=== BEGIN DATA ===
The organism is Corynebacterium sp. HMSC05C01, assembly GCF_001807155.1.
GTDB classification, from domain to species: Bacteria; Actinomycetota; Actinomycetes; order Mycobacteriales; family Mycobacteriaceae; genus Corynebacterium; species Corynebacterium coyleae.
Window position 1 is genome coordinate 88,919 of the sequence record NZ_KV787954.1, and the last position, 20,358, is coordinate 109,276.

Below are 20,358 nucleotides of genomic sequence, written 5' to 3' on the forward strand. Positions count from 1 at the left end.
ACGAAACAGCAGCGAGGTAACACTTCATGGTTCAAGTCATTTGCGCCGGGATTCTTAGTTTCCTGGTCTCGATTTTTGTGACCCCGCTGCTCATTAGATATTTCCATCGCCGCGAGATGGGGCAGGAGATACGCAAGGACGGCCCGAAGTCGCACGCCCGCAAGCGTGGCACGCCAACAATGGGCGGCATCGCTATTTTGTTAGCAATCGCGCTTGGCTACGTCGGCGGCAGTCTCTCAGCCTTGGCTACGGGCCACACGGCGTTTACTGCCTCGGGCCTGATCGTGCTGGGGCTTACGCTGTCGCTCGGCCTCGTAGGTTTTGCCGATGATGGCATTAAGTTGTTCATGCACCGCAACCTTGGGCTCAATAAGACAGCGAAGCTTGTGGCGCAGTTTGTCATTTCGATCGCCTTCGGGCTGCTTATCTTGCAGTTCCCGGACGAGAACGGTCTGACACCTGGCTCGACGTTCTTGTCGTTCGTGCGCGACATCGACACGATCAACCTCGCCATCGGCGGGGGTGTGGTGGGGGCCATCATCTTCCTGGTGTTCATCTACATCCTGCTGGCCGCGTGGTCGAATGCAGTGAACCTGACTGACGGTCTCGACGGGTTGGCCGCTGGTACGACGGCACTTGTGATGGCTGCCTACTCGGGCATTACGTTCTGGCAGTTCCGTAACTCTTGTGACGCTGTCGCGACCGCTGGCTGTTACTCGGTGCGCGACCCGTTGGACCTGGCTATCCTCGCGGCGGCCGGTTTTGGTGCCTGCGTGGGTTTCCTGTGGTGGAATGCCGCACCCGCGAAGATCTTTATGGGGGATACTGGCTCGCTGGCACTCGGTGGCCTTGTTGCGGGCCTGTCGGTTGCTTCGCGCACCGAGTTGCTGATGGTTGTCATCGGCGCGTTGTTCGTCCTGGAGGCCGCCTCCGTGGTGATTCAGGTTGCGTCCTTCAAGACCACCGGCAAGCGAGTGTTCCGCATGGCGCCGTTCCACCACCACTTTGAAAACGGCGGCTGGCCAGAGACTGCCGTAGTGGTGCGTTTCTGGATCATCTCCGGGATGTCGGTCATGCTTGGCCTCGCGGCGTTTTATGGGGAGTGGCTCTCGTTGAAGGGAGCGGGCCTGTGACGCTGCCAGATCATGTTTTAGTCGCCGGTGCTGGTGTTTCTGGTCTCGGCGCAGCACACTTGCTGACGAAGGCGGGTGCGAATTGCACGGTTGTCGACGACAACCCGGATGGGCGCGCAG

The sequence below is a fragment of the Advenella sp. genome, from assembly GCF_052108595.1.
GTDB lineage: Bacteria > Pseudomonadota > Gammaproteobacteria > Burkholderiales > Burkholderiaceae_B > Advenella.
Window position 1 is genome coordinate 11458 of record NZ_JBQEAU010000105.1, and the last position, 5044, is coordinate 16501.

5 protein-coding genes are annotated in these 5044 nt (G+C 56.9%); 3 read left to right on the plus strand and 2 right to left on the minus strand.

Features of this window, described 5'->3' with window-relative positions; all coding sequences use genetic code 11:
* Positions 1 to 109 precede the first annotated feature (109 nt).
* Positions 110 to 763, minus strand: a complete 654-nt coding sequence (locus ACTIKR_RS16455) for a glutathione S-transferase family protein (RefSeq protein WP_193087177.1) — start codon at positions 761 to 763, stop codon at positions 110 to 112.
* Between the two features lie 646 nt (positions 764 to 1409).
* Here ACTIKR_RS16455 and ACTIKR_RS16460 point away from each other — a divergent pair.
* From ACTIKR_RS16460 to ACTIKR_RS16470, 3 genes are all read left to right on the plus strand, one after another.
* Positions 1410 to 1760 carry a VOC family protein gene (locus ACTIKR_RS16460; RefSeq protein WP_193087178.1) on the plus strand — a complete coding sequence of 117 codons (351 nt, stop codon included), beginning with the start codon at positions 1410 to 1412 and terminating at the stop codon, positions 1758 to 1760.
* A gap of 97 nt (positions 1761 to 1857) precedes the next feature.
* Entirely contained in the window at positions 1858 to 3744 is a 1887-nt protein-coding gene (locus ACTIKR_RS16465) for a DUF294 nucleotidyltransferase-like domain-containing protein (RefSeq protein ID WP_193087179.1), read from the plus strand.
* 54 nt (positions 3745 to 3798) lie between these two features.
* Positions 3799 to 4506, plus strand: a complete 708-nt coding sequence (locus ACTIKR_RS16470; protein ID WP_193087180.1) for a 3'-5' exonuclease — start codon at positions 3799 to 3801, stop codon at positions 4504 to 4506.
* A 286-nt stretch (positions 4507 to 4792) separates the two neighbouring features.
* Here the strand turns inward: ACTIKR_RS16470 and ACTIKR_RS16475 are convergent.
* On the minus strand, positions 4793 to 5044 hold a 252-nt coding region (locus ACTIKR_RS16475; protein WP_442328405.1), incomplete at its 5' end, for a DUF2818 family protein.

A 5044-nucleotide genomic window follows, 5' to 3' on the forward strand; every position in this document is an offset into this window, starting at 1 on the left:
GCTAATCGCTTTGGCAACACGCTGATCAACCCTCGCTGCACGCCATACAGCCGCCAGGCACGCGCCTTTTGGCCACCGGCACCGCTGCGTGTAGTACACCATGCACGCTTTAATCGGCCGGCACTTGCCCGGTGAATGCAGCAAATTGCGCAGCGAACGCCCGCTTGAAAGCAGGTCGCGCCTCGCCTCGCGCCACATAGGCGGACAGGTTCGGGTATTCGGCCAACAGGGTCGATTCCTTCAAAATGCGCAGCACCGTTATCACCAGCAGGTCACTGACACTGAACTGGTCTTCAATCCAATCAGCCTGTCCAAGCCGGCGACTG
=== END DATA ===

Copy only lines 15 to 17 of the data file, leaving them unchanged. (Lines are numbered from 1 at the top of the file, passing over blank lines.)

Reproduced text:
* From ACTIKR_RS16460 to ACTIKR_RS16470, 3 genes are all read left to right on the plus strand, one after another.
* Positions 1410 to 1760 carry a VOC family protein gene (locus ACTIKR_RS16460; RefSeq protein WP_193087178.1) on the plus strand — a complete coding sequence of 117 codons (351 nt, stop codon included), beginning with the start codon at positions 1410 to 1412 and terminating at the stop codon, positions 1758 to 1760.
* A gap of 97 nt (positions 1761 to 1857) precedes the next feature.